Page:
Wednesday, January 11, 2017

One of the greatest movies ever, GlenGary Glen Ross, with one of the greatest speeches ever that may be able to tell you much about someone by their reaction to it.

I Loved It

I was recently sick. Lying on the couch, exhausted from the illness as well as from my feverish rant to the children about how I know without a doubt that God is not merciful because I wasn't dead I decided to see what was on Netflix.

I'd taken a couple of ibuprofen for the aches even though I wasn't supposed to because of a recent kidney issue, but there really was no other choice when the oxycodone I had left over from a past back issue hadn't worked and my anti anxiety medicine was also failing to kick in, so I was waiting for the shotgun blast of medicine that I'd thrown at my body to start working and to pass the time I found myself looking for a movie.

I was feeling miserable and first off wanted a movie I could relax with. I didn't want an action movie, and the idea of laughing at a comedy felt wrong, I wanted to see people who were miserable - possibly even more miserable than me?

GlenGarry Glen Ross is probably one of the greatest movies ever made, a slow and calm movie with moments of rage and sorrow that would make even the most deathly ill person thankful that they are who they are and not the characters in the movie.

I can recite Alec Baldwin's speech nearly word for word and yet lying there as I was, feeling terrible, his speech was like a cool fall breeze against my feverish forehead because though I was listening to it - none of it was directed at me, instead I found myself hating those salesmen just as Alec's character did and my hatred for them and their being less than me made me smile warmly and allowed me to finally find the couch comfortable, but then with his character gone I was one with the salesmen and their plight of dealing with upper management. Though I knew the outcome of the movie I adjusted my head on my pillow and agreed with the salesmen that they weren't being treated right and someone should do something about it. If anything I wondered why they went with the plan of theft instead of plotting the murder of Kevin Spacey's character who was - is - one of the most perfect villians in movie history.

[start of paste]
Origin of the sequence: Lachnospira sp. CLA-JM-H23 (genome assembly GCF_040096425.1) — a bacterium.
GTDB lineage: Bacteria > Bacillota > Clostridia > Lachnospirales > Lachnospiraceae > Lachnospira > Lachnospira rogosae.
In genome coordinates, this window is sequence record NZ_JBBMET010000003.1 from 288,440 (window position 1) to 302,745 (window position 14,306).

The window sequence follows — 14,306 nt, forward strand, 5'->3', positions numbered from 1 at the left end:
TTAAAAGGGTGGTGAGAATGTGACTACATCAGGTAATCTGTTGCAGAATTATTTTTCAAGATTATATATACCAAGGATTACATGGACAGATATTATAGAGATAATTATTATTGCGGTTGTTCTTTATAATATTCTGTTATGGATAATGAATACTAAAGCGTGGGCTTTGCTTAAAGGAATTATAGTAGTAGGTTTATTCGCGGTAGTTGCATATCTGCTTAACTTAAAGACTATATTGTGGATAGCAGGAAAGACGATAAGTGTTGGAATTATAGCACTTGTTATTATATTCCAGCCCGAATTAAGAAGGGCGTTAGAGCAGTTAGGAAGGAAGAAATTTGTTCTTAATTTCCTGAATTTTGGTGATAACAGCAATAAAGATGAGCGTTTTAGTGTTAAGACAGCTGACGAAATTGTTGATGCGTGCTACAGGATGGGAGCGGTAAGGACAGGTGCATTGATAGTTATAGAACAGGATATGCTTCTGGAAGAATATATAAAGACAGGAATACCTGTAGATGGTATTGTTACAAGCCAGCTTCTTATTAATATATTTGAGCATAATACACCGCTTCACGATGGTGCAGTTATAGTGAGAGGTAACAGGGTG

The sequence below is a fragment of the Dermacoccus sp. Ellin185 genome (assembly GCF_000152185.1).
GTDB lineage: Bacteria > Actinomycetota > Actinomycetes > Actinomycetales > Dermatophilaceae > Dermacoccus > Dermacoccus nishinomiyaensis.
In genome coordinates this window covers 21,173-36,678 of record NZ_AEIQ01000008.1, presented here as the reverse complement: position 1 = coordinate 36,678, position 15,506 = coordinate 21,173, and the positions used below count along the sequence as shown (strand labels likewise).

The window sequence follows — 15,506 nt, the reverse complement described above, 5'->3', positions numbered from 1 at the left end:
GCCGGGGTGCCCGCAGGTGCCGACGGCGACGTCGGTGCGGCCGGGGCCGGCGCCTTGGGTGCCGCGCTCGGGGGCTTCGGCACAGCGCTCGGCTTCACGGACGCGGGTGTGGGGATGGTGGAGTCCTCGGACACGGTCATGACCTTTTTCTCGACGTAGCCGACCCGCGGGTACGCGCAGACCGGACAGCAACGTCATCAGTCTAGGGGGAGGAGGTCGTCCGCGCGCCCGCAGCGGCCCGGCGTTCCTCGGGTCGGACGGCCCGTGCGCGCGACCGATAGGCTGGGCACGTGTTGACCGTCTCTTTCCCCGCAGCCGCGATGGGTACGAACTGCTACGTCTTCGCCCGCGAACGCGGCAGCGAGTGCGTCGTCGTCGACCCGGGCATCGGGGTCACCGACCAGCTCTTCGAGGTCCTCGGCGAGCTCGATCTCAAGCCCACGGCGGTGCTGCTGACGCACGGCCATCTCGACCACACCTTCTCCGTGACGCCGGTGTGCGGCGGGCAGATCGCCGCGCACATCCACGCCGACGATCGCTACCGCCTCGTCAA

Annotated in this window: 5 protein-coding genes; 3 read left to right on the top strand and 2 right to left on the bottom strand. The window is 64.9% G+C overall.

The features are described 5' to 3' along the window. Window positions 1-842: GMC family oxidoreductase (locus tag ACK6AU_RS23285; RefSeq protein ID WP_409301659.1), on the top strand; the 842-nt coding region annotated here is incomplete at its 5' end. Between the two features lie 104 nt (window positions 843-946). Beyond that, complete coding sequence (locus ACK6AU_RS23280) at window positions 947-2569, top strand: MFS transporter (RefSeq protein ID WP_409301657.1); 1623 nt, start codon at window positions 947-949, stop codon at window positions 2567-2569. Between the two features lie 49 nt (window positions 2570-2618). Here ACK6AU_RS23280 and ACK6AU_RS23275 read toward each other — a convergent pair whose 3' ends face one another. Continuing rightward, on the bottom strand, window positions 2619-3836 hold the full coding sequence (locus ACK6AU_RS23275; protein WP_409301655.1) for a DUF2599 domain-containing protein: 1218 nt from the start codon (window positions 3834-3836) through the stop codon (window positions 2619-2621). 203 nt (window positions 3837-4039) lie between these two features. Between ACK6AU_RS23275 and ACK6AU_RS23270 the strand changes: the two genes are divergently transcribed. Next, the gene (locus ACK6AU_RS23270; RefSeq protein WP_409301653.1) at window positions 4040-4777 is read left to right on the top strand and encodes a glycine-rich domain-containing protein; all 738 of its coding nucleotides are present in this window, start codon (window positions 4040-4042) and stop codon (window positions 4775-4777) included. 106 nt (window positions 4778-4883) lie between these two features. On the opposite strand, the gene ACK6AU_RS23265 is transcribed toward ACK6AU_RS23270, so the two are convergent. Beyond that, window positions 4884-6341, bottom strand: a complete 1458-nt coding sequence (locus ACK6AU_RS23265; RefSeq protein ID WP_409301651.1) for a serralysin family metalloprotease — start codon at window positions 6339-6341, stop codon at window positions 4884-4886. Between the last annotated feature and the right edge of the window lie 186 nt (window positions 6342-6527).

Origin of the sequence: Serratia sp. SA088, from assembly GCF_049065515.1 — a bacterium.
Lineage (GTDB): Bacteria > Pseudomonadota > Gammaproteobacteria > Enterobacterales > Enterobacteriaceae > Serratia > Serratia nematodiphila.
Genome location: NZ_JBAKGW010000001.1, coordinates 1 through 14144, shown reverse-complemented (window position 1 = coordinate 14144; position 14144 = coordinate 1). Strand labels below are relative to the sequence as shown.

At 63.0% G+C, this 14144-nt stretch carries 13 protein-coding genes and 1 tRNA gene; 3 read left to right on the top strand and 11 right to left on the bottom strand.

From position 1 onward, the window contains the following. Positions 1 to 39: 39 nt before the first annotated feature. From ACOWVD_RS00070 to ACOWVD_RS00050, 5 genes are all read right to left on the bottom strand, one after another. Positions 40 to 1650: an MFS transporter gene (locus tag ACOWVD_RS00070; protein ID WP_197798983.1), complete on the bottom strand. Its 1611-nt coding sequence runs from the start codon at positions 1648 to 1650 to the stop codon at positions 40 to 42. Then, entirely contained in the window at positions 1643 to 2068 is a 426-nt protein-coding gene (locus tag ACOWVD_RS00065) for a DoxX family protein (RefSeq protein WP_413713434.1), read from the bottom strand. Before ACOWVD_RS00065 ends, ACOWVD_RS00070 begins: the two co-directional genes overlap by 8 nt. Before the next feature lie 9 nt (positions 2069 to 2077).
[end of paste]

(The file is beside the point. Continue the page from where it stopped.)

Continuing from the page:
Through the film I was shown the joys of power, the embarrasment of being young and inexperienced, the fear of losing my job, and again the joy of being powerful over someone - which is what it's all about, you may get yelled at by one person, but there's always someone you hold some power over - of course lying there dying on the couch, I had no power - but atleast I wasn't as bad as the characters in the movie.

Now this movie is a drama, no doubt, but like Alec's character's speech - it has moments of true dark comedy, or so I think.

I showed a clip of his speech to a coworker who is in sales and he thought it was hilariously uncomfortable and an extreme view of what sales is really like. He then showed it to another guy in sales who thought it was not funny and a true depiction of the stress from working in sales. I worked in sales for just over a year, I did cold calls through out Kansas, Oklahoma, and Missiouri, and I could certainly see how the stress of sales could get out of hand, while at the same time others who enjoy that type of stuff may not see it as a bad thing but instead treat it as a goal or their drive to keep going.

I almost feel that this scene of Alec's speech could be treated as a psychological guage of a person's personality. Now I don't know what it would mean if you find this funny, or sad, or true to life, but I feel that it could be used to let you know about someone.

My suggestion, show this clip to a friend - actually show them the entire movie, but start with the clip I guess - and determine with them and the meaning of the answer to: Is this scene funny or not?

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